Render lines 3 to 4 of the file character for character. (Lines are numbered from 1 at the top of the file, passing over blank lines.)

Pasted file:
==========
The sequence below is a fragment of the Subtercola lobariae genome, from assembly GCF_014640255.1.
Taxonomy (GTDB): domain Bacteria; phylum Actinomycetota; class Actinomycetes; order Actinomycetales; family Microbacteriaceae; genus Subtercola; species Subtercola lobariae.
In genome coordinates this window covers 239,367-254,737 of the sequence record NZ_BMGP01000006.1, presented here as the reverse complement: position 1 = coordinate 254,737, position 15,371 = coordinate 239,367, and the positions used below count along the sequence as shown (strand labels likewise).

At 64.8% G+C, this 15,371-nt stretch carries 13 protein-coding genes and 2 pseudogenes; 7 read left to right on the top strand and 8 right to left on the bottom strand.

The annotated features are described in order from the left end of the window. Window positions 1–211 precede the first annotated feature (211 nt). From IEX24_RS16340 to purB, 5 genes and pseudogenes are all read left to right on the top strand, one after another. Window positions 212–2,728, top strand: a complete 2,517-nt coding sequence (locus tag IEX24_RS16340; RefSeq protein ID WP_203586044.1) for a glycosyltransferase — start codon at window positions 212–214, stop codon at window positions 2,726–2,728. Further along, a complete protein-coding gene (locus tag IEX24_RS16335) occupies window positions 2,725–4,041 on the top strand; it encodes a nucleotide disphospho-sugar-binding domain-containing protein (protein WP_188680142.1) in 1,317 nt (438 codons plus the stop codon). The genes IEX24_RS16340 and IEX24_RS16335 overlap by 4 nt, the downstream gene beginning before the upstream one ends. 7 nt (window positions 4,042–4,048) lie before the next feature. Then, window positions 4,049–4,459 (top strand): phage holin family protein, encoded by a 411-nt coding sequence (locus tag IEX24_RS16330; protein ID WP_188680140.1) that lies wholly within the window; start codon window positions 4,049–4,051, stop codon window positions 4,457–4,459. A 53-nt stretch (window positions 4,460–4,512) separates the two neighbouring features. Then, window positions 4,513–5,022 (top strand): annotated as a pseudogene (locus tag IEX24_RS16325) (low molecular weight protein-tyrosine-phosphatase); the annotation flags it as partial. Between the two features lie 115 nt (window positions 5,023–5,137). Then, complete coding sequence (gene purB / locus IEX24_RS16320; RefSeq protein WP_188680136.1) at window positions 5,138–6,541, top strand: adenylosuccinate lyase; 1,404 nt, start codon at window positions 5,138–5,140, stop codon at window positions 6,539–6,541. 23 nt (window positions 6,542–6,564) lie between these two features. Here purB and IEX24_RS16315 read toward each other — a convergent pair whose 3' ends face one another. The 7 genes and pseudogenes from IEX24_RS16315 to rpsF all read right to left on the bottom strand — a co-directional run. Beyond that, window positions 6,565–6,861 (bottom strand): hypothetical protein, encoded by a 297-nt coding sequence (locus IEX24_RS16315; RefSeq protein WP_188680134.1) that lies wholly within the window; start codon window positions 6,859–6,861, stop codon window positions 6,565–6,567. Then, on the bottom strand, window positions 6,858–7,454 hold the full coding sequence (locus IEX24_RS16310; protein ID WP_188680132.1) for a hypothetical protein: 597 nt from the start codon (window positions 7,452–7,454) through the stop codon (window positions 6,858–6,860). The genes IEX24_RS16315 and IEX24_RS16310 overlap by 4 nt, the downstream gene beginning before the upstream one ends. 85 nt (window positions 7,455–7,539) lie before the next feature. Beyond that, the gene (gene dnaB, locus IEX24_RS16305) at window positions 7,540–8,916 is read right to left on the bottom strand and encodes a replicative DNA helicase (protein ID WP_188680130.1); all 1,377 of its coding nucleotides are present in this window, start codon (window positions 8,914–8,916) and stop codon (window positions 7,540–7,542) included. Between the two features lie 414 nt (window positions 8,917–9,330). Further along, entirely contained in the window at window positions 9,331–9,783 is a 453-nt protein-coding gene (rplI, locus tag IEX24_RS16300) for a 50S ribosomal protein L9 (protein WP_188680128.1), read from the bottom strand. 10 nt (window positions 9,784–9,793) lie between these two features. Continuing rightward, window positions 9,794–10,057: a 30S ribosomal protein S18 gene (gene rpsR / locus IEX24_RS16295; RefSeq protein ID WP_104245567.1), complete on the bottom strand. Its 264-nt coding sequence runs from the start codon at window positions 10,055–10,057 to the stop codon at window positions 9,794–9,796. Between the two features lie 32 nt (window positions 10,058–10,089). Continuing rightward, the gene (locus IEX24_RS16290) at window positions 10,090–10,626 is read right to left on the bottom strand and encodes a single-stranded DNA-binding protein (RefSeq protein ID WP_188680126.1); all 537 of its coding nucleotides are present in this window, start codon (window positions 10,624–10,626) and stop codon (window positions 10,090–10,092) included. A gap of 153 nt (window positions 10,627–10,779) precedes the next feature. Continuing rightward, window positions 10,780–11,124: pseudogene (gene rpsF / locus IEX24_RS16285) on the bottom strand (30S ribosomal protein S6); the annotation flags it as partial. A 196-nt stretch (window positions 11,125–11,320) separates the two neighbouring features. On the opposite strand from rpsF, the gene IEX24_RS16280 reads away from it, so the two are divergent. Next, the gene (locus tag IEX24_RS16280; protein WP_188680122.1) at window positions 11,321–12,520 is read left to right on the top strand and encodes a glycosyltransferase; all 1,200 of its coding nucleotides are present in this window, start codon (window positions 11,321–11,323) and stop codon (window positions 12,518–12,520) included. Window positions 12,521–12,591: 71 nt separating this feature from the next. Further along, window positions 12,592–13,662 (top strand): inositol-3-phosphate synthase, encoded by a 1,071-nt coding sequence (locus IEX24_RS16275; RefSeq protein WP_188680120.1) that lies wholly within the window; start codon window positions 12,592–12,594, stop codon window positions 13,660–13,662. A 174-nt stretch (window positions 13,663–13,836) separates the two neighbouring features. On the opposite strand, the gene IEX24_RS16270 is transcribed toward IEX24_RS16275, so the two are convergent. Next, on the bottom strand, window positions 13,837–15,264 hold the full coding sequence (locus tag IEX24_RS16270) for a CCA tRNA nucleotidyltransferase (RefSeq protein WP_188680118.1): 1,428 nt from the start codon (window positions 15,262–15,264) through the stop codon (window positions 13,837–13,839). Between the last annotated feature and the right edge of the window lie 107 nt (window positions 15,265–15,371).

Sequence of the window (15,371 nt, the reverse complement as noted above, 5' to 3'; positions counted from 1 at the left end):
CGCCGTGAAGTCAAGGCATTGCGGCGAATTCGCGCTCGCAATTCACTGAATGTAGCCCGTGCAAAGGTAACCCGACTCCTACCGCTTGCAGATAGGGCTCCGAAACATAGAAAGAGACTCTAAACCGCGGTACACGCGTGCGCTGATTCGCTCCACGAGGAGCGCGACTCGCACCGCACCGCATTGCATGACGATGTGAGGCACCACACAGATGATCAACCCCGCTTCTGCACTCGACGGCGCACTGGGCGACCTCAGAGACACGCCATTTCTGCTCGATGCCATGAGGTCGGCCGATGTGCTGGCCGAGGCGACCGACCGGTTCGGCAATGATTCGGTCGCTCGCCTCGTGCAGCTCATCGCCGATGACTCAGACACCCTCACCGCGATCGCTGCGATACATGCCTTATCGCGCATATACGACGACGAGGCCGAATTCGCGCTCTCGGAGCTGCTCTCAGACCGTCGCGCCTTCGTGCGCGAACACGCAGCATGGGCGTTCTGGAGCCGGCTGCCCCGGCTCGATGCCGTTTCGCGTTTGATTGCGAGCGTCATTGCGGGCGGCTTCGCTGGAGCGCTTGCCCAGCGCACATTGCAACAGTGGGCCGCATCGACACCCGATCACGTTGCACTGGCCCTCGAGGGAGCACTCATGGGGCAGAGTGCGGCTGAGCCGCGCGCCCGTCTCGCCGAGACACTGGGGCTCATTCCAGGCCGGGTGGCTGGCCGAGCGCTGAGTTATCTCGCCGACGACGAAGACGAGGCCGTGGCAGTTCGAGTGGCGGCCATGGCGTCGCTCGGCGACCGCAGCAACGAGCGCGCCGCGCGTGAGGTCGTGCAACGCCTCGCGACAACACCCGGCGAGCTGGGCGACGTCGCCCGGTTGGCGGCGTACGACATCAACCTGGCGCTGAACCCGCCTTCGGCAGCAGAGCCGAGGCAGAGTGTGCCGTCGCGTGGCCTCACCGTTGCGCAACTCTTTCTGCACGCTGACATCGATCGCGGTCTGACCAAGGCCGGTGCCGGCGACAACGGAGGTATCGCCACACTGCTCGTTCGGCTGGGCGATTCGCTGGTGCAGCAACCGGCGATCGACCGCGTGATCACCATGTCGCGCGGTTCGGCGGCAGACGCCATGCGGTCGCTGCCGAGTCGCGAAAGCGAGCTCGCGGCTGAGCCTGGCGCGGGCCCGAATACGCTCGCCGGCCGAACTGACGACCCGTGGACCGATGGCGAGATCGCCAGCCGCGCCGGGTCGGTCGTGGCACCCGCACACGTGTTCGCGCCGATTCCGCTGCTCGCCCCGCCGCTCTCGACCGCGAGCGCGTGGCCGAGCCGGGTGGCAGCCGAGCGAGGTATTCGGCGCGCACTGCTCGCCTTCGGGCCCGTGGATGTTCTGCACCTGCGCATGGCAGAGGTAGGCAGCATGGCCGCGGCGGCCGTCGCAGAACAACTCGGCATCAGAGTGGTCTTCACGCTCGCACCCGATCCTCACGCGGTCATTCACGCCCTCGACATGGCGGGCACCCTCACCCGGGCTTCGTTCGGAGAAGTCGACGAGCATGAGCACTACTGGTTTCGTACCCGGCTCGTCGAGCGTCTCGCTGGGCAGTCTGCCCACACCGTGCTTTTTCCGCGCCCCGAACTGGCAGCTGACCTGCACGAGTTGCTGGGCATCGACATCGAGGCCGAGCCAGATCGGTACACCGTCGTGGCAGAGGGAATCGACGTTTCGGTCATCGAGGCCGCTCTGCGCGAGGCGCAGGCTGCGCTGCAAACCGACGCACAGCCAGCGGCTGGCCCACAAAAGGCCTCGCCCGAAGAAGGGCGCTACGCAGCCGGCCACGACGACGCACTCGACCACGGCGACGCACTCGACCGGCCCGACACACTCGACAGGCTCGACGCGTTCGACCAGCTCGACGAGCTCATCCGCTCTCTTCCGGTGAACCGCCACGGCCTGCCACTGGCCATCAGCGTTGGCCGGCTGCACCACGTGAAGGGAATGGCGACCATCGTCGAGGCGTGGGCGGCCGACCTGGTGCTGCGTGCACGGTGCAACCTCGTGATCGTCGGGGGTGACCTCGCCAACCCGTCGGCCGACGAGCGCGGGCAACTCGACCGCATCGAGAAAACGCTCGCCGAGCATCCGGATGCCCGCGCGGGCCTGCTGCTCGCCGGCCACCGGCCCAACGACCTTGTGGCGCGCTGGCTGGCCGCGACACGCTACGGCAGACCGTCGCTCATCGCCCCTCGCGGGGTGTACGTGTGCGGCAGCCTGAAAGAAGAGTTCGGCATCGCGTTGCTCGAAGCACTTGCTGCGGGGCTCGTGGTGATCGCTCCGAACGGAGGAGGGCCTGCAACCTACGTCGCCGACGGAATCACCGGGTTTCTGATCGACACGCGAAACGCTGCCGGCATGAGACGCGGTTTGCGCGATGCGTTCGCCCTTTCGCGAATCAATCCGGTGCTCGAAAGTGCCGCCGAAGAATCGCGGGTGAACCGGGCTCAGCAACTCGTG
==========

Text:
In genome coordinates this window covers 239,367-254,737 of the sequence record NZ_BMGP01000006.1, presented here as the reverse complement: position 1 = coordinate 254,737, position 15,371 = coordinate 239,367, and the positions used below count along the sequence as shown (strand labels likewise).

At 64.8% G+C, this 15,371-nt stretch carries 13 protein-coding genes and 2 pseudogenes; 7 read left to right on the top strand and 8 right to left on the bottom strand.